The original for the word "coveted" is 貪欲 [don'yoku] - avarice, greed but also raga. Raga is a Biddhist term that denotes one of the three poisons that keep sentient beings in the cycle of rebirth, it's an ultimate character flaw, greed. Every single description about Isshin just reiterates this one idea of him wanting nothing more in life other than to reach perfection in his swordsmanship, and many people he killed were just little stepping stones on his way.
竜閃 [ryu:sen] is literally "dragon flash", the second kanji is used to denote various kinds of flairs, flashes, flickers and the like.
The description is mostly translated correctly, although we can derive more details from the original in the last paragraph:
「如何に斬ろうか、如何に斬るべきか。。。そう突き詰めるうち、気づけば刃は飛んでいた。」 - "while [Isshin] was obsessed with the thought of how many more he must kill (cut down), his blade was soaring". I think, here "how many more he must kill" means "how many more before the perfection is achieved".
Demon of Hatred's original name is 怨嗟の鬼 [ensa no oni], where 怨嗟 [ensa] is not just hatred but some deeply held resentment, deep grudge.
Here we need to talk about 修羅 [shura]. 修羅 or 阿修羅 [ashura] are demigods or antigods in Hinduism and Buddhism. The context is different depending on the religion, feel free to check out the link to learn more, if you're interested. Ashura, obsessed with power, are juxtaposed to Devas in Hinduism who are benevolent deities. They have their own mythical wars and the whole standard edition of "good VS evil".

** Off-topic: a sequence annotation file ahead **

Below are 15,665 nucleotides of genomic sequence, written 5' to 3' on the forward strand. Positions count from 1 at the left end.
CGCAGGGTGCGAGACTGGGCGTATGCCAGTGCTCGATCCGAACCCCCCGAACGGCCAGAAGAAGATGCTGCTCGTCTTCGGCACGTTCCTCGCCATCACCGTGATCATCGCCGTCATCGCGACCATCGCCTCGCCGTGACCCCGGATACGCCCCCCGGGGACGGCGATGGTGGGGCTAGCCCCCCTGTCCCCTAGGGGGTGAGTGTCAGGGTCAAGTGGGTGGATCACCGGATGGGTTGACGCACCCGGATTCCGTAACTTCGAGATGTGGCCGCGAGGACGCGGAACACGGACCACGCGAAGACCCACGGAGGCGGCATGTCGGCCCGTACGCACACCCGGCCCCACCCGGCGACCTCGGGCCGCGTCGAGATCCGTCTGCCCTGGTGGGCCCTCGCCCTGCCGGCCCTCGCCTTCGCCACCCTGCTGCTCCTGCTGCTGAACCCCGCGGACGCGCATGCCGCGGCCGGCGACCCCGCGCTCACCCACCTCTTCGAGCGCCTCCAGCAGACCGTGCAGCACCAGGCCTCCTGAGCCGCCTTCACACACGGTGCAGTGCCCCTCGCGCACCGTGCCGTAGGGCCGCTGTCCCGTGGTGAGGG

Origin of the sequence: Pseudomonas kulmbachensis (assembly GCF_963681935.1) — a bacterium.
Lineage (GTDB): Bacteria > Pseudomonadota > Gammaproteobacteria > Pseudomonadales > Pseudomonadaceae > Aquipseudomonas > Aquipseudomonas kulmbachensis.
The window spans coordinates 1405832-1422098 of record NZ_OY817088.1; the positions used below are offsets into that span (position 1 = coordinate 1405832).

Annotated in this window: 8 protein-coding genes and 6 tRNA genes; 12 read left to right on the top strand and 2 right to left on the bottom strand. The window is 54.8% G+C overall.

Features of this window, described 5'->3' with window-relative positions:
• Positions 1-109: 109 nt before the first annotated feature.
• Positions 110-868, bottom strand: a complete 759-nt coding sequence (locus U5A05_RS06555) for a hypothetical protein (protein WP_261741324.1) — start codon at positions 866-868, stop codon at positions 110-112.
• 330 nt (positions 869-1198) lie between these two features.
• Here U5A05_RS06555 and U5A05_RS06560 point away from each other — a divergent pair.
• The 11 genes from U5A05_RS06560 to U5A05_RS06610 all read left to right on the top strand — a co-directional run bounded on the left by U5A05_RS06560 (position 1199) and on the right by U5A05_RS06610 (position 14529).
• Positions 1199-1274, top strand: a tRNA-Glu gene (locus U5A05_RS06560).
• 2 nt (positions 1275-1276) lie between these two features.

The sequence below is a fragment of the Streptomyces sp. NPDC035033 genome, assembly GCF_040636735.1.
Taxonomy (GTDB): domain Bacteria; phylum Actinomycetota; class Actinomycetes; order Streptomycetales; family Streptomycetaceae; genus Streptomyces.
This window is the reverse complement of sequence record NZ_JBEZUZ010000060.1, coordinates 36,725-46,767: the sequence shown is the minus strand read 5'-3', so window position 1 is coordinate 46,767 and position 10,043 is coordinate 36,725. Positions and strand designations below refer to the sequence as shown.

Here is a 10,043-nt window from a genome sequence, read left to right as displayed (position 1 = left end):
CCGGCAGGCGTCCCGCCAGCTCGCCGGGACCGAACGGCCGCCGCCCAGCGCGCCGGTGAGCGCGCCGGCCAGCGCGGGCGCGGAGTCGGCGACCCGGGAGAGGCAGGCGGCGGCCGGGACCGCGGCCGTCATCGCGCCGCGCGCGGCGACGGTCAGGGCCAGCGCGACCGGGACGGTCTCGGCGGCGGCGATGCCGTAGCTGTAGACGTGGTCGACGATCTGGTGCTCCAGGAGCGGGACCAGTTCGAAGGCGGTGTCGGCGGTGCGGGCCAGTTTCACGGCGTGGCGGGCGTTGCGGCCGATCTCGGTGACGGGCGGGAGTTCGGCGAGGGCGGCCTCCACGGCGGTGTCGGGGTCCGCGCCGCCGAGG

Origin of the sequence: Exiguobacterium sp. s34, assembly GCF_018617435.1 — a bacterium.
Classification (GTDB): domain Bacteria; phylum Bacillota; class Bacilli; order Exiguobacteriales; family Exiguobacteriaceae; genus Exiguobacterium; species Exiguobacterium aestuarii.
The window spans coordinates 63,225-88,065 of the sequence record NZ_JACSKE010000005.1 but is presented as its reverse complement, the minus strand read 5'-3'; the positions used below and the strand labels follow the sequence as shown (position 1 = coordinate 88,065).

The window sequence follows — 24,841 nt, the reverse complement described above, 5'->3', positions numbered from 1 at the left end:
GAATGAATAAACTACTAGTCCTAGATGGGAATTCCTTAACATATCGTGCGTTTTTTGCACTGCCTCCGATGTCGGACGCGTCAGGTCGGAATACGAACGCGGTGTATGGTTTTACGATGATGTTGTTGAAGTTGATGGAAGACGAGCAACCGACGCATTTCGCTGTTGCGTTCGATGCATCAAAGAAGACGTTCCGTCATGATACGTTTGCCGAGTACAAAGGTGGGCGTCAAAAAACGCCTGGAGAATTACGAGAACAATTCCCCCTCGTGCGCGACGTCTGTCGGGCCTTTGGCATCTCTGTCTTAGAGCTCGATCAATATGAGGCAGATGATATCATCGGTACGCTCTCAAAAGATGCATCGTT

In Buddhism Asura are described as more susceptible to passions than other deities, especially to wrath, pride, envy, insincerity. They want to gain power over others and show no respect or patience to their inferiors. In the context of Sekiro, Shura are known as people who have lost their humanity and become obsessed with murder and bloodlust. In Shura ending Wolf receives Isshin's combat art One Mind that is primarily focused on killing, the pinnacle of Isshin's craft. Apparently, the only reason Isshin didn't become Shura himself was that he wasn't killing people for pleasure but for enhancing his sword skills ¯\_(ツ)_/¯
Let's get back to the Demon. When talking about "fates", the original uses the word 因果 [inga] - not only "fate" but also "karma". It says that the Sculptor couldn't die because of his karma but after he became a demon, he could finally leave this world.
Let's discuss Slender Finger since it's tied to the Sculptor. The original for it is ほそ指 [hosoyubi], literally thin or slender finger.